"I started at Liberty the day before 9/11. It was very obvious we were going to have to respond to all these terrible short-sighted policies that were adopted in the name of freedom."
Interview in the Law Society Gazette, 2013
From post-9-11 attacks on civil liberties to the high profile Leveson Inquiry, Chakrabarti has been a key player in some of the UK's most important human rights and free expression debates of the last 15 years.
For a certain reactionary section of the British tabloid press, there is little more infuriating than a 'do-gooder'. A person who regularly sends them into fits of outrage is Shami Chakrabarti, former director of the leading human rights NGO Liberty, and, according to The Sun, "the most dangerous woman in Britain."
Chakrabarti is one of the UK's best known lawyers. Her high profile is due partly to her regular media appearances, but mainly it's because she's been a key player in some of the UK's most important human rights and free expression debates of the last 15 years. These include debates on freedom of information, government surveillance and press regulation.
Born in London to Indian immigrants, Chakrabarti famously credits her father with stirring her early interest in human rights. As a 12-year-old, she argued with him that Peter Sutcliffe (the infamous Yorkshire Ripper) should receive the death penalty for his crimes; however, her father, explaining to her the immorality of taking another person's life, succeeded in changing her mind. Chakrabarti went on to study law and eventually qualified as a barrister.
Her first job was at the Home Office where she worked on the Human Rights Act under the then Home Secretary Jack Straw. In 2001, after five years' service - and by then disillusioned with the bureaucracy that is integral to working in the civil service - she left and joined Liberty as its in-house lawyer. The following day, 9/11 happened.
It's widely recognised that the 2001 terrorist attacks on the US radically shifted the balance between security and rights around the world, with rights very much suffering as a result: much of Liberty's work post-9/11 was in response to this new world order. As Chakrabarti said in 2013, "It was very obvious what the priorities were going to be - we were going to have to respond to all these terrible short-sighted policies that were adopted in the name of freedom but that were about diminishing freedom and actually quite counterproductive to fighting terrorism."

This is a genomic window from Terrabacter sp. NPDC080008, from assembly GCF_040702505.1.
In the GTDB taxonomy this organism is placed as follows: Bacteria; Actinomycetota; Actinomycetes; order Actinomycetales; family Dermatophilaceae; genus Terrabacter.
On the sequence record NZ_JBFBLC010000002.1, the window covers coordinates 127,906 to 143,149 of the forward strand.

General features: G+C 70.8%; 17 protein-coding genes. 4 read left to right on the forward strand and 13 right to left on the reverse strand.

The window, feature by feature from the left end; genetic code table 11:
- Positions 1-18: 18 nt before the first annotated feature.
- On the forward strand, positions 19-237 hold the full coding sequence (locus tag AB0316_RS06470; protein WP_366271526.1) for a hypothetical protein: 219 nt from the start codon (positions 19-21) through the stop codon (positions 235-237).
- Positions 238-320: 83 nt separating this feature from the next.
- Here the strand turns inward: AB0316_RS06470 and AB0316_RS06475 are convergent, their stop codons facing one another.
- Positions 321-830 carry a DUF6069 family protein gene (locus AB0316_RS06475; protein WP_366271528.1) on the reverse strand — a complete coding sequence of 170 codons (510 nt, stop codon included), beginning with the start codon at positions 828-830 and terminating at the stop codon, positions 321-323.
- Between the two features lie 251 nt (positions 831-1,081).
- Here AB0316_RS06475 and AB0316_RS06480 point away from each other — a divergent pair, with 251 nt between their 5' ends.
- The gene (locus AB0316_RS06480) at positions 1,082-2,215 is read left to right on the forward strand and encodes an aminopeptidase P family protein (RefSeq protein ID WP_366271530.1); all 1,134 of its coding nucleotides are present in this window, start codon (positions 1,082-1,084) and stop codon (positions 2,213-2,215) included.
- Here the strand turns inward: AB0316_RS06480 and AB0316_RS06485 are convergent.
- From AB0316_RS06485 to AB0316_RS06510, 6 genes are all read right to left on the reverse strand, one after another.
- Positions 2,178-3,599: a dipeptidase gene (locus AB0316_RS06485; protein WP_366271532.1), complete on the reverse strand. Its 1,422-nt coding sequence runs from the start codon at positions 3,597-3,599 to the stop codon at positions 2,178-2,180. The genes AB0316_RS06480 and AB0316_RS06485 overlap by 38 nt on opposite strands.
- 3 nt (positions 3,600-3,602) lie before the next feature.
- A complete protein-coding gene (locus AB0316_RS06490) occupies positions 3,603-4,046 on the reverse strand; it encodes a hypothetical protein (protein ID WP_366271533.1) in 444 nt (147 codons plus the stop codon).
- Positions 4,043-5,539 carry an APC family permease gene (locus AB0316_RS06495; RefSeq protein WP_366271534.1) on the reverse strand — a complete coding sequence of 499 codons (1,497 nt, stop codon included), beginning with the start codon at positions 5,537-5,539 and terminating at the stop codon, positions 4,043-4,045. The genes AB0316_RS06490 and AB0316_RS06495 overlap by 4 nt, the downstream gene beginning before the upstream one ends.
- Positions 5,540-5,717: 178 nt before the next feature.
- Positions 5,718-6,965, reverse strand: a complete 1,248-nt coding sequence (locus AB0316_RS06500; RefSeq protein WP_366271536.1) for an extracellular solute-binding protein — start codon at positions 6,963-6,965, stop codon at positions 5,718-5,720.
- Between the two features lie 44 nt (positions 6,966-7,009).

Chakrabarti was appointed director of Liberty in 2003 and quickly emerged as an important voice of protest alongside a varied collection of lawyers, journalists and politicians who were alarmed by the then Labour government's attempts to introduce legislation which was detrimental to civil liberties, such as compulsory ID cards, 90 days' detention without trial, restrictions on public protest and the new offence of 'glorifying terrorism'.
Perhaps Chakrabarti's most high-profile role has been as advisor to the Leveson Inquiry from 2011-2012 - another flashpoint for tensions between freedom of expression and other rights.
Announced in 2011 by the then British Prime Minister David Cameron, this inquiry was intended to examine the culture and ethics of the UK newspaper industry following the News International phone-hacking scandal. Previous investigations had revealed that various British newspapers published by Rupert Murdoch's News International had engaged in illegal activities, including police bribery and hacking the phones of celebrities and the victims of crime. High-profile journalists and police officers had been forced to resign; the News of the World's managing editor, Andy Coulson, would eventually be jailed.
The ugly underbelly of the UK press had been exposed, and the task of the Leveson Inquiry was to look into how this behaviour could be prevented from reoccurring in the future.
The inquiry made a series of recommendations for regulation of the press. These recommendations - which included the creation of a new, independent, press regulatory body and "exemplary damages" for actions such as breach of privacy, libel and slander - met with a mixed response from press and politicians.
However, the real division was sown by Prime Minister Cameron, who, instead of implementing Leveson's recommendations, proposed the creation of a press watchdog backed by a royal charter (effectively meaning that it would be state-approved).
Journalists and free expression advocates, including Index on Censorship, rejected the idea outright as a threat to an independent press.
Chakrabarti also went public, fiercely criticising Cameron for his inaction over Leveson and describing his proposal as "constitutionally inappropriate, undemocratic, opaque and in no way fit for this purpose."
Another high profile role came when Chakrabarti left Liberty in 2016 and was asked to chair an inquiry into a handful of incidents involving anti-Semitism in the Labour Party. She concluded that anti-Semitism and racism did exist within the Labour Party membership, but to no greater extent than it existed in other British institutions.
Chakrabarti has received numerous honours for her work and was listed as one of the "100 Makers of the 21st Century" by The Sunday Times in 2014.
Last Updated: 20 July 2017